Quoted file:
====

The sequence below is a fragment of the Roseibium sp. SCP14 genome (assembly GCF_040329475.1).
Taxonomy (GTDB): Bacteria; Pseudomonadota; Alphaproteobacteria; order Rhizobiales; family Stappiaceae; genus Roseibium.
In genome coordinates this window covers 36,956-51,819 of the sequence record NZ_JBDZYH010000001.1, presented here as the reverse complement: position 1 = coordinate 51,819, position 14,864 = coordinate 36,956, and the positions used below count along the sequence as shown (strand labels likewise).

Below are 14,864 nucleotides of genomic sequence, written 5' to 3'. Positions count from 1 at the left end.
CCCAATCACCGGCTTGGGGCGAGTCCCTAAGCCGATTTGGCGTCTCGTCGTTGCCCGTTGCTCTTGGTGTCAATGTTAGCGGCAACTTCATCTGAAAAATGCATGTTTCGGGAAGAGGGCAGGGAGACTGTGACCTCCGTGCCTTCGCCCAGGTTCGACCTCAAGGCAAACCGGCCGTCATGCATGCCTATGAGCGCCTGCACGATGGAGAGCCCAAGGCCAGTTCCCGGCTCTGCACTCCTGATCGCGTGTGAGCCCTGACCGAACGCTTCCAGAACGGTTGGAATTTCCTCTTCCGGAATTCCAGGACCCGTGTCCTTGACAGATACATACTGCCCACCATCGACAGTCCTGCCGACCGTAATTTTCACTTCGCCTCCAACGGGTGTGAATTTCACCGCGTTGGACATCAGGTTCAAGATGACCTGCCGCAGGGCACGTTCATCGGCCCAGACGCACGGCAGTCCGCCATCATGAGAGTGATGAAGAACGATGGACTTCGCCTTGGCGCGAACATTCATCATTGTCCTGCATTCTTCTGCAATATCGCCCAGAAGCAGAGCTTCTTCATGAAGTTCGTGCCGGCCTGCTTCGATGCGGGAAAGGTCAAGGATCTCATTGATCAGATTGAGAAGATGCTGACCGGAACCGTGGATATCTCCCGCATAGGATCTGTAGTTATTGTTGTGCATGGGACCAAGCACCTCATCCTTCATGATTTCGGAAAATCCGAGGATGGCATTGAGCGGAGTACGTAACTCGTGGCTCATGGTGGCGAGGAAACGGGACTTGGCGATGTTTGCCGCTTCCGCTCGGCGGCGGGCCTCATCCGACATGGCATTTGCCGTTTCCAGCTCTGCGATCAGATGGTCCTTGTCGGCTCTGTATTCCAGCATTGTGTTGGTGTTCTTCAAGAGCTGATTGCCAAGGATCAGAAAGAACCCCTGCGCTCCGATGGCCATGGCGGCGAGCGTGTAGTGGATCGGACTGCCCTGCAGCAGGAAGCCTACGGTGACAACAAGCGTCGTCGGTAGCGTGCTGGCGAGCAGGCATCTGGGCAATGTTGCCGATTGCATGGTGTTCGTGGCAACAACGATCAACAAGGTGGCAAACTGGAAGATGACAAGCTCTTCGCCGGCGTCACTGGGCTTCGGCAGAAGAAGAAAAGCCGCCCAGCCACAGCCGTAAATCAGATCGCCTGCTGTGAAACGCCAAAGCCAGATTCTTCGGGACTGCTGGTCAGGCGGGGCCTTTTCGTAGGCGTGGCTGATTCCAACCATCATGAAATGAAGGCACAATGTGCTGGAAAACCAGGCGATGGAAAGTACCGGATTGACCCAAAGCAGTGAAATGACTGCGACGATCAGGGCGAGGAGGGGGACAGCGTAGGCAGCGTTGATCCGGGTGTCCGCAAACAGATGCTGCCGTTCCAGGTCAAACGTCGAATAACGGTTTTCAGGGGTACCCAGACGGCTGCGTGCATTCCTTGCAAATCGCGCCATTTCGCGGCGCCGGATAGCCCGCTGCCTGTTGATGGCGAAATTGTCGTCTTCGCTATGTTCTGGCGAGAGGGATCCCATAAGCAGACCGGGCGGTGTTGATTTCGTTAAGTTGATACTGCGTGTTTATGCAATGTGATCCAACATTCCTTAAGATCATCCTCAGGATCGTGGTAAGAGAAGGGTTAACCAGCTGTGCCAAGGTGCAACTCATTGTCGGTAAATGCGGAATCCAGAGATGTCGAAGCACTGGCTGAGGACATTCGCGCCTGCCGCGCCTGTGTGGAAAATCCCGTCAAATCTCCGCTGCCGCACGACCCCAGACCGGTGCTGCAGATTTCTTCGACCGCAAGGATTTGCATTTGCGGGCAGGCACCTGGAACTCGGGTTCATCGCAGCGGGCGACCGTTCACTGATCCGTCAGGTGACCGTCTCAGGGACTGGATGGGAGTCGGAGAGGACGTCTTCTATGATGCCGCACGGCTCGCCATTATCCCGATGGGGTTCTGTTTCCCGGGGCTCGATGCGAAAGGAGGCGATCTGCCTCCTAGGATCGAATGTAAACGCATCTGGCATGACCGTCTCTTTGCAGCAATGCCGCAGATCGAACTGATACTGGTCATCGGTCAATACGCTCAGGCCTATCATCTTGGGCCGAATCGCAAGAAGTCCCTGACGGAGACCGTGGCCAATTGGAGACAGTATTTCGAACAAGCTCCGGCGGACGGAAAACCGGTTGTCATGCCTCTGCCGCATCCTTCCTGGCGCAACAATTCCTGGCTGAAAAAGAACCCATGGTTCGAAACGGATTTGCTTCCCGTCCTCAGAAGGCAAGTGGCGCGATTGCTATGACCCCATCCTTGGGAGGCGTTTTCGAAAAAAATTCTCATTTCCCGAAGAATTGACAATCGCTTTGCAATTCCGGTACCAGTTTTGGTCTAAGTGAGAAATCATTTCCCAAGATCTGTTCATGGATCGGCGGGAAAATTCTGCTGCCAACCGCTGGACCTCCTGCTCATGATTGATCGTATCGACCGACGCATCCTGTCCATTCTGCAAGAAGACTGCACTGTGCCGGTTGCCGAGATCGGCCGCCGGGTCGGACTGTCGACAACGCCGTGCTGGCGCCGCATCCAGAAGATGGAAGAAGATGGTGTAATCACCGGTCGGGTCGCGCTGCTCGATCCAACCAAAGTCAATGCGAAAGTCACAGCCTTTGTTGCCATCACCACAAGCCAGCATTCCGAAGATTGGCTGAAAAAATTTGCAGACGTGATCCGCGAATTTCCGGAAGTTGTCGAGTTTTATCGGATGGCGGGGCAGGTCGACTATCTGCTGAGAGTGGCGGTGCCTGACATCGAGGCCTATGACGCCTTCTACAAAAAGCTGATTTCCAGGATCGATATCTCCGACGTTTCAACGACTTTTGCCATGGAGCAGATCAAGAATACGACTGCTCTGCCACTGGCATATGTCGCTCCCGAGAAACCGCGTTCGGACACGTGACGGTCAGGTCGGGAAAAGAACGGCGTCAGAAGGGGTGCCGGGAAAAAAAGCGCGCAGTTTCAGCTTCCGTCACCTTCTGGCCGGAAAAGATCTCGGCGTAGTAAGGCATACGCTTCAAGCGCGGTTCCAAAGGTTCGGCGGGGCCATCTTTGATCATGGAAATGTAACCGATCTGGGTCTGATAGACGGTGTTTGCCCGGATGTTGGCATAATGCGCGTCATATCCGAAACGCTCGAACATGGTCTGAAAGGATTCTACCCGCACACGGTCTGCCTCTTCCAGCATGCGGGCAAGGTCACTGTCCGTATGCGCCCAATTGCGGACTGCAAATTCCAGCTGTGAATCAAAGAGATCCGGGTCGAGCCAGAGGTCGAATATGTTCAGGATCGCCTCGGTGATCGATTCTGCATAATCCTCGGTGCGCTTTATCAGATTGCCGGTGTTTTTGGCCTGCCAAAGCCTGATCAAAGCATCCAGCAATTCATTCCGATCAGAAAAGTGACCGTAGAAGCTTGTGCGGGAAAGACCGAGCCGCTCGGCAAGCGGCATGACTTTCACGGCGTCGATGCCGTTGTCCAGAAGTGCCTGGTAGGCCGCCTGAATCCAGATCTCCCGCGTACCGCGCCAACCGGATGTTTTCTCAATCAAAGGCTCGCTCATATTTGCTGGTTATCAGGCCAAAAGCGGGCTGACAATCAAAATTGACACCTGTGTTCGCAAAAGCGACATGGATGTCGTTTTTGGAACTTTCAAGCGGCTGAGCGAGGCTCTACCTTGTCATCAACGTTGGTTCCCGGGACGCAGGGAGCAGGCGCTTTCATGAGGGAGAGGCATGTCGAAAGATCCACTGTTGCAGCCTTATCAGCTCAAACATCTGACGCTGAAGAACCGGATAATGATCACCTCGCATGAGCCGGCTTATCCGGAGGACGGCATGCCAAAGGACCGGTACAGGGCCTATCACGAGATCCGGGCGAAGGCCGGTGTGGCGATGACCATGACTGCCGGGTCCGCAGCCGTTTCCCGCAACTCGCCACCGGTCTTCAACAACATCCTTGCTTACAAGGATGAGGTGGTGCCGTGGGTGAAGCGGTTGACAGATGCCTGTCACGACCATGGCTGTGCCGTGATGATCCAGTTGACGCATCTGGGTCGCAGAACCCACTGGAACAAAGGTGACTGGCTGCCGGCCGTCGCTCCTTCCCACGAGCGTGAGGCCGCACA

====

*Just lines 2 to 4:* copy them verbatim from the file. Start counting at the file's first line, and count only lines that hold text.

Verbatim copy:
Taxonomy (GTDB): Bacteria; Pseudomonadota; Alphaproteobacteria; order Rhizobiales; family Stappiaceae; genus Roseibium.
In genome coordinates this window covers 36,956-51,819 of the sequence record NZ_JBDZYH010000001.1, presented here as the reverse complement: position 1 = coordinate 51,819, position 14,864 = coordinate 36,956, and the positions used below count along the sequence as shown (strand labels likewise).

Below are 14,864 nucleotides of genomic sequence, written 5' to 3'. Positions count from 1 at the left end.